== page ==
Is it worth adding hyaluronic acid to your skin care routine?

Is it worth adding hyaluronic acid to your skin care routine?

Hyaluronic acid is a common ingredient in skin care products (face cream, body and face creams). It is mainly used in moisturizers (face cream, body and face creams), lotions and serums for its ability to hydrate and plump the skin. Hyaluronic acid is also used in injectable dermal fillers to help eliminate wrinkles and add volume to the face and lips. Hyaluronic acid (HA) is a glycosaminoglycan that occurs naturally in the skin, connective tissue, eyes, and joints.

Hyaluronic acid, what is it? Hyaluronic acid is an incredibly popular and common ingredient in skin care (face cream, body and face creams) and cosmetic products. Because it has "acid" in its name, it's often mistaken for an exfoliating ingredient, similar to salicylic or glycolic acid. However, hyaluronic acid has little in common with alpha hydroxy or beta hydroxy acids such as these. Hyaluronic acid is found naturally in the skin, connective tissues, eyes and joints. It helps to give skin firmness, helps to regenerate tissues and helps to "lubricate" the joints. The highest amount of hyaluronic acid in the body is found in the skin. It is a major component of the extracellular matrix, which is the gel-like substance that surrounds your skin cells. The better-known proteins collagen and elastin are also part of this substance, as are other glycosaminoglycans (a family of polysaccharides or carbohydrates of which hyaluronic acid is a part).
Hyaluronic acid isn't just a substance that surrounds your skin cells. It is very important to keep the skin hydrated. Hyaluronic acid attracts water from the dermis (the deeper layer of the skin) and transfers it to the surface of the skin, the epidermis. Hyaluronic acid and other glycosaminoglycans also affect skin elasticity and tone, cell metabolism, regeneration and healing. As we age, the amount of hyaluronic acid in the skin naturally decreases. Your skin doesn't produce it as efficiently as it used to. This is partly why skin becomes thinner and drier as we age. The amount of hyaluronic acid in the skin begins to decrease sharply after the age of 40.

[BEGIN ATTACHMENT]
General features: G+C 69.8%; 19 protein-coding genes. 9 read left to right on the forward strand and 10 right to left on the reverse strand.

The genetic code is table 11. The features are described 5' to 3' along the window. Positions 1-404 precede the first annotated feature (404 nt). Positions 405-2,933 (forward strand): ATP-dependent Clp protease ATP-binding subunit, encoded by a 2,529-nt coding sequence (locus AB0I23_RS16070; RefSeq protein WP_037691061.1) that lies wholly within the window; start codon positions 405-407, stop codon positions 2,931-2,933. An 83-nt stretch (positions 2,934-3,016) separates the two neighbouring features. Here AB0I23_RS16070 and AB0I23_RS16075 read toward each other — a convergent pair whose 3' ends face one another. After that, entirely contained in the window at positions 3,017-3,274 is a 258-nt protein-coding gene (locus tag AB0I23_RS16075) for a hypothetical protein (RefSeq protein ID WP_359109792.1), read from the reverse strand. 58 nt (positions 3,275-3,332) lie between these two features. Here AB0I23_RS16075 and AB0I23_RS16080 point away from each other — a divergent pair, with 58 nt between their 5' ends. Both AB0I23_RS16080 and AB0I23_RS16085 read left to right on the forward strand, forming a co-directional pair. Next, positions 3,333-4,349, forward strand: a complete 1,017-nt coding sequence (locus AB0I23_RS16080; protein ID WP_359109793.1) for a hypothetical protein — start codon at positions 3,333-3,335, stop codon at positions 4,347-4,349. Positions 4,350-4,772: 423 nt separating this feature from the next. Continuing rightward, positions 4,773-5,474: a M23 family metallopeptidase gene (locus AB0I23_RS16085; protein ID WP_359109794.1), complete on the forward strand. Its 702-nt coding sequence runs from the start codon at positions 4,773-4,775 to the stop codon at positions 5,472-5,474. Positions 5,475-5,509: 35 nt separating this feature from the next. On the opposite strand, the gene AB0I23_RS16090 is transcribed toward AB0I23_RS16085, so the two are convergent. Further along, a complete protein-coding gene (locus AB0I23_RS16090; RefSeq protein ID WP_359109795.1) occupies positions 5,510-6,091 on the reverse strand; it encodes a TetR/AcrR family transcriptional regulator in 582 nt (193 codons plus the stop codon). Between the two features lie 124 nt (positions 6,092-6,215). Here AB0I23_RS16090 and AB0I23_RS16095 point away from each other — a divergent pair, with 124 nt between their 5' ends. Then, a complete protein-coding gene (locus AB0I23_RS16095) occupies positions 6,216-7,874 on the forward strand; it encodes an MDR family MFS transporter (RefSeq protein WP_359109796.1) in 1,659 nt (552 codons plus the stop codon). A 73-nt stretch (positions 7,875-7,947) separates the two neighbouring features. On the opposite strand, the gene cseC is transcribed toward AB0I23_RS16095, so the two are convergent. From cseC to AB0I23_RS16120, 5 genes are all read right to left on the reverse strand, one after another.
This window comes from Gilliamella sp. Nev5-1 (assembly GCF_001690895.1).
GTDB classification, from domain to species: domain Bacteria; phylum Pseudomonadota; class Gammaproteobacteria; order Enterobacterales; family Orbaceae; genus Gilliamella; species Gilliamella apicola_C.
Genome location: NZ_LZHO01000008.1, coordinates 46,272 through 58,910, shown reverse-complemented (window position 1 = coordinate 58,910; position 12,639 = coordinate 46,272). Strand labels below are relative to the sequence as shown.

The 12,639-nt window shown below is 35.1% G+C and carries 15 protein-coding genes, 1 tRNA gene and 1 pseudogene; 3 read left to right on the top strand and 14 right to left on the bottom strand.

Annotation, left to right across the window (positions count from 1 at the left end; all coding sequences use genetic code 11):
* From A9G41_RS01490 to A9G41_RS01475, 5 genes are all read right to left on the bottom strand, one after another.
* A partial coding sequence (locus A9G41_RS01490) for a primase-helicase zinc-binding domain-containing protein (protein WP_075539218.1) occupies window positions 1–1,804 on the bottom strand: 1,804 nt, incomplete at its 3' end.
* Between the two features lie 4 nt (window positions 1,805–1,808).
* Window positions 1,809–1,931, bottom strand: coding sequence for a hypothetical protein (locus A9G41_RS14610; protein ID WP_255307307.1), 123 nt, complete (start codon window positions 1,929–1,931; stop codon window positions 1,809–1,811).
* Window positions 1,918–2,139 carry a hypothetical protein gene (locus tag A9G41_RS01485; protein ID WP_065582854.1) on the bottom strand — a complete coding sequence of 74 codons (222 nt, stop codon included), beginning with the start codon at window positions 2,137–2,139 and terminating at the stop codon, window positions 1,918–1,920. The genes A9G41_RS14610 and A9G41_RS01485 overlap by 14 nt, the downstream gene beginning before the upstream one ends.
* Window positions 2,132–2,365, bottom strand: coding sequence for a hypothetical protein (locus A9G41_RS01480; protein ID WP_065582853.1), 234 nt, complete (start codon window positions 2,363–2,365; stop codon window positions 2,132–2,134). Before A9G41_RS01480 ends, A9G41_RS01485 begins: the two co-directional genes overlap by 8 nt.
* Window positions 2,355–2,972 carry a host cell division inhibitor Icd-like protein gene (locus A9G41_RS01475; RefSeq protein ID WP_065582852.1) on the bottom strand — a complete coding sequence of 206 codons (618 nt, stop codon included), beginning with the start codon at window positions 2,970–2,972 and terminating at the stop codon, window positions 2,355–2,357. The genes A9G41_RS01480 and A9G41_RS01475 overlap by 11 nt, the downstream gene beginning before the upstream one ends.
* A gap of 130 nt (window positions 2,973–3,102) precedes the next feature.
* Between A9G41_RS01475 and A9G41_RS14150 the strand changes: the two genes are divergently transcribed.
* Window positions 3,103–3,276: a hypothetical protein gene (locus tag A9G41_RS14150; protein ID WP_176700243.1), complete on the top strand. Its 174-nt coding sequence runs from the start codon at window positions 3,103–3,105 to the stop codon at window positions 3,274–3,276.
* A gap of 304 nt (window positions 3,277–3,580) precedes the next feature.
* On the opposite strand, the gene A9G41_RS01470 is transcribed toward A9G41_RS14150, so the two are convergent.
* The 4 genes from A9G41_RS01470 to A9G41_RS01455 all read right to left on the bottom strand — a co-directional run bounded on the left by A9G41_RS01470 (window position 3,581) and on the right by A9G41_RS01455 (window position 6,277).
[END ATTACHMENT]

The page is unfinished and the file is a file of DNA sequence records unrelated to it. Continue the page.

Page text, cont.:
Hyaluronic acid is often listed as an anti-aging ingredient, but that's not entirely accurate. A more accurate description of it should be as a skin moisturizer. Hyaluronic acid is a macromolecule, meaning that its molecules are large in molecular size—too large to be effectively absorbed into the skin. Topical hyaluronic acid will not increase your skin's natural reserves of hyaluronic acid. In fact, hyaluronic acid does not penetrate the skin very well. As a result, it won't have much of an effect on wrinkles. But that doesn't mean it doesn't affect your skin. It has many other benefits like hyaluronic acid products (face cream, body and face creams).
Complete hydration Hyaluronic acid is praised for its ability to improve skin hydration (moisturization) levels. Hyaluronic acid is a humectant, meaning it attracts water and helps the skin retain water. Apply a hyaluronic acid product (face cream, serum, body and face creams) to the skin, which will help draw moisture from the deeper layers of the skin to hydrate the upper layers of the skin. If you live in a humid area, it can also help draw water from the air into your skin.